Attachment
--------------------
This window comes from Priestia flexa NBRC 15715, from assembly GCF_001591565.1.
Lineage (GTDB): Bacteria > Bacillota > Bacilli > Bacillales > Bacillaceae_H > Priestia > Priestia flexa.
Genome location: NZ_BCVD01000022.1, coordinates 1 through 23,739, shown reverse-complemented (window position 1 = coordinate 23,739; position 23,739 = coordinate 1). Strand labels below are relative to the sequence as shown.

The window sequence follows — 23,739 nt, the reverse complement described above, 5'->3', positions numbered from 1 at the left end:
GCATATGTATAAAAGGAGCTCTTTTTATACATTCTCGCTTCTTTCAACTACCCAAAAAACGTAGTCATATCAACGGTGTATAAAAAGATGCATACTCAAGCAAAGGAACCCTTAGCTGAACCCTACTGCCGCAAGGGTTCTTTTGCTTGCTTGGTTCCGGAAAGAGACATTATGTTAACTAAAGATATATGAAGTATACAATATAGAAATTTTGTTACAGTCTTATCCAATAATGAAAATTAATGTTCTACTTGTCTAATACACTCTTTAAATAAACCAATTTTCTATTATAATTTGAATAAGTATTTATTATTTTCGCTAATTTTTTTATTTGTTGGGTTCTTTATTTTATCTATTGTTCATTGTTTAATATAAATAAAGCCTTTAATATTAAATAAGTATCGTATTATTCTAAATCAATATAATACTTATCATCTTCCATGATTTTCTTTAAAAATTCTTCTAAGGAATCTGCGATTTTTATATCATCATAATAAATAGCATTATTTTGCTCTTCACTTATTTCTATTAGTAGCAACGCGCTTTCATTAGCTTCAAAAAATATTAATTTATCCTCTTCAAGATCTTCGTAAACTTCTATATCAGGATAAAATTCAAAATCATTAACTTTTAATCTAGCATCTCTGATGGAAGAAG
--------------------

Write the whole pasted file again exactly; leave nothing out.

This window comes from Priestia flexa NBRC 15715, from assembly GCF_001591565.1.
Lineage (GTDB): Bacteria > Bacillota > Bacilli > Bacillales > Bacillaceae_H > Priestia > Priestia flexa.
Genome location: NZ_BCVD01000022.1, coordinates 1 through 23,739, shown reverse-complemented (window position 1 = coordinate 23,739; position 23,739 = coordinate 1). Strand labels below are relative to the sequence as shown.

The window sequence follows — 23,739 nt, the reverse complement described above, 5'->3', positions numbered from 1 at the left end:
GCATATGTATAAAAGGAGCTCTTTTTATACATTCTCGCTTCTTTCAACTACCCAAAAAACGTAGTCATATCAACGGTGTATAAAAAGATGCATACTCAAGCAAAGGAACCCTTAGCTGAACCCTACTGCCGCAAGGGTTCTTTTGCTTGCTTGGTTCCGGAAAGAGACATTATGTTAACTAAAGATATATGAAGTATACAATATAGAAATTTTGTTACAGTCTTATCCAATAATGAAAATTAATGTTCTACTTGTCTAATACACTCTTTAAATAAACCAATTTTCTATTATAATTTGAATAAGTATTTATTATTTTCGCTAATTTTTTTATTTGTTGGGTTCTTTATTTTATCTATTGTTCATTGTTTAATATAAATAAAGCCTTTAATATTAAATAAGTATCGTATTATTCTAAATCAATATAATACTTATCATCTTCCATGATTTTCTTTAAAAATTCTTCTAAGGAATCTGCGATTTTTATATCATCATAATAAATAGCATTATTTTGCTCTTCACTTATTTCTATTAGTAGCAACGCGCTTTCATTAGCTTCAAAAAATATTAATTTATCCTCTTCAAGATCTTCGTAAACTTCTATATCAGGATAAAATTCAAAATCATTAACTTTTAATCTAGCATCTCTGATGGAAGAAG